Financial Stress,More Colleges Cap Enrollments

November 27, 2008

admissions California State University has long prided itself on being open to all qualified students, but that’s about to change.

As record numbers of applications collide head-on with deep budget cuts, the nation’s largest university system announced plans Nov. 20 to decrease its student body by at least 10,000 students and to cap enrollment at all of its 23 campuses. Says Terry Hartle of the American Council on Education, a lobbying firm that represents 1,800 colleges and universities: “What you’re seeing in California is a double witching hour.” Cal State, which experienced a 20% increase in first-year applications this fall, is the first public university to cap enrollment since the market meltdown in September, a move other schools may follow as 21 states grapple with midyear budget cuts to public colleges and universities in the wake of financial Armageddon.

With 77% of CSU’s operating budget coming from the state, shrinking tax revenue had already left the school starting out this academic year in a $200 million ditch. Things got worse on Nov. 6 when California Governor Arnold Schwarzenegger announced an additional $66 million cut. Now university officials say they simply don’t have enough resources to serve all the students who want in. “It’s not fair to students to admit them to a university and not be able to offer classes, sections, and student services that they need, and academic advising and help that students deserve,” says CSU Chancellor Charles Reed. Cal State tried to cope with the economic downturn in the early 1990s by increasing overall class size, but many students could not enroll in the courses they needed and ultimately dropped out. The school is trying to avoid repeating those mistakes this time around.

Until now, only six of CSU’s campuses had competitive admissions standards over and above the system-wide requirements of a 3.0 high school GPA or high enough scores on the SAT or ACT to compensate for lower grades. Under the new rules, all campuses will still have to admit all eligible freshmen in their immediate vicinity, but many of the schools will up the academic bar for students from farther away. Turning away paying students might seem counterintuitive in a time of need, but tuition accounts for just 23% of Cal State’s funding (even after a 10% hike last year). That’s on par with Harvard, where tuition accounts for about 20% of the school’s revenue — but a multibillion dollar endowment makes up the difference. On average, tuition covers about half of total educational costs at public universities.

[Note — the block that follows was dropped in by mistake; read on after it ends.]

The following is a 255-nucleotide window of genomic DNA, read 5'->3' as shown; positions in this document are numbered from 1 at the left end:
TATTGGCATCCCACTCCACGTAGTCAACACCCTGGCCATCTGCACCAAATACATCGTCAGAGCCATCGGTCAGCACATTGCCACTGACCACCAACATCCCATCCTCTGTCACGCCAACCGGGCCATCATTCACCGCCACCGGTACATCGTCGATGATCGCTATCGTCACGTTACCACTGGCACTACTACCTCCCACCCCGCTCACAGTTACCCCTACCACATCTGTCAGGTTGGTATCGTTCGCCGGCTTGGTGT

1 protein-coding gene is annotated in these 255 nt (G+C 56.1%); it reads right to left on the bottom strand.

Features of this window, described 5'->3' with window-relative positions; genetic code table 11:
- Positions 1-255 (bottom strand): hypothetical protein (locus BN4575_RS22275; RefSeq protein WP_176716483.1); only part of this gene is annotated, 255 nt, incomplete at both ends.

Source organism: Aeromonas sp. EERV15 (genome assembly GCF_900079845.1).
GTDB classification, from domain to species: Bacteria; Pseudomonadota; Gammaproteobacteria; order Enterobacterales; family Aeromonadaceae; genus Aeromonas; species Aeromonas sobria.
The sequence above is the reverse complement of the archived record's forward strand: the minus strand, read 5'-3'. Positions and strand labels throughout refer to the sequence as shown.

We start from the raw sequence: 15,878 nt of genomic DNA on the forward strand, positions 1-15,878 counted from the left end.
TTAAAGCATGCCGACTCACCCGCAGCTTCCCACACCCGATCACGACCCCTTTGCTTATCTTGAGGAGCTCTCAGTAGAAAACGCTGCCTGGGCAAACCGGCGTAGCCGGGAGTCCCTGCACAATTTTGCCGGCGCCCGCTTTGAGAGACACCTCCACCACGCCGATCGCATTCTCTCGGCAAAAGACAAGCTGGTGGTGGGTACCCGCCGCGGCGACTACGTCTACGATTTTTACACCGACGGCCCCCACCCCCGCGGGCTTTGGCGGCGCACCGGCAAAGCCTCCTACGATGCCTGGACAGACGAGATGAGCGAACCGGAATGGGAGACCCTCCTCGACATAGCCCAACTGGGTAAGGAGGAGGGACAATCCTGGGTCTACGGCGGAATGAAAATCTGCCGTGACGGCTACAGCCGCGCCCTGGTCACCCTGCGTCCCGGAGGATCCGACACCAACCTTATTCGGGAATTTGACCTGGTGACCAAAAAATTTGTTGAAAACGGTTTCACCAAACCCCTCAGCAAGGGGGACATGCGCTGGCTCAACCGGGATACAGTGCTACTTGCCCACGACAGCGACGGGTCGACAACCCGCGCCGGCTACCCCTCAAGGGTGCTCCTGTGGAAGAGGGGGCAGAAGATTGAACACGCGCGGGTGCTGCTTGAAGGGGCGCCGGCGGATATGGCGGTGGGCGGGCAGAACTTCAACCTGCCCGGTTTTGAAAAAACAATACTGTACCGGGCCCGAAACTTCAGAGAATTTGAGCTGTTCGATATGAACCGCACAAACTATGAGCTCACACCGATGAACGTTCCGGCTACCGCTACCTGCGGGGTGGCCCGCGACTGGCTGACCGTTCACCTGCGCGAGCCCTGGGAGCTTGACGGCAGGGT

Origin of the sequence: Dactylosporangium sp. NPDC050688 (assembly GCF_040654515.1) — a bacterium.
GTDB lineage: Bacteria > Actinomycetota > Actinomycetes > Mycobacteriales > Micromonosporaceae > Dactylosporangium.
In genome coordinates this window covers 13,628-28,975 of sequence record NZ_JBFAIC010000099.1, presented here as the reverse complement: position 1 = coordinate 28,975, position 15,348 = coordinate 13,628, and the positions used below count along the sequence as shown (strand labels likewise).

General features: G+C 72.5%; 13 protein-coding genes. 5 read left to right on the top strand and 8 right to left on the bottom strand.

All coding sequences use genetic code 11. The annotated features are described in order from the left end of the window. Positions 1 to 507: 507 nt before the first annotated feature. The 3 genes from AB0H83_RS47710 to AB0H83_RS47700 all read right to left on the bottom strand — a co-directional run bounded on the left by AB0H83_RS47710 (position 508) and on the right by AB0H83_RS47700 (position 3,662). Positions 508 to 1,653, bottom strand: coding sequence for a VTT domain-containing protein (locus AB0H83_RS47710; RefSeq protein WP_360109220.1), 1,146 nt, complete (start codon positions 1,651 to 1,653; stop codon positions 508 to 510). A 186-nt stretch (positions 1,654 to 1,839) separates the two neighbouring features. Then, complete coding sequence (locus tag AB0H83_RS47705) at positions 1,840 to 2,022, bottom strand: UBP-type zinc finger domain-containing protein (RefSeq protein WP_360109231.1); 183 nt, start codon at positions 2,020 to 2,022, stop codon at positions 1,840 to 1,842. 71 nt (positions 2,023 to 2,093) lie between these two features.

With CSU set to stop accepting applications at several campuses on Nov. 30, administrators expect that many students will turn to community colleges with the goal of transferring to Cal State two years down the line. According to a survey released by the American Association of Community Colleges in July, 66% of state-wide community college directors expect that enrollment caps at the state level will boost demand at their institutions. The problem, however, is that community college directors in 16 states already report they can’t meet the demand from high school grads as is. That means if they get an influx of applicants who would normally have gone to a four-year state school, some students may have to delay their college plans or get pushed out of the system altogether.

Administrators fear that students of color will take the hardest hit. Many of these students tend to live in underserved communities, to be unsure about how and when to apply for financial aid, and to make up their minds about college later in the school year. “Those are the students that America needs to reach out to, because they are going to be the work force of the 21st century,” says Reed. “And they will probably be the group that will be the most at risk” of getting squeezed out by an enrollment cap.

Still, for students already enrolled at Cal State — or for those lucky enough to gain admission under the tougher standards — the crackdown could ensure the quality of their education. The cap should prevent classes from getting so big that there’s not enough, say, lab equipment or academic advising. It will also increase the likelihood that students will be able to get a spot in each of the classes they need to take in order to graduate, thereby saving many students from a costly fifth (or sixth) year.

How long CSU’s enrollment cap lasts — and whether more universities adopt one — will depend on how quickly the economy recovers. In the meantime, public universities face tough choices. When state schools get hit with major budget shortfalls, “the only question is how the losses are distributed,” says Hartle. “Nobody wins.”

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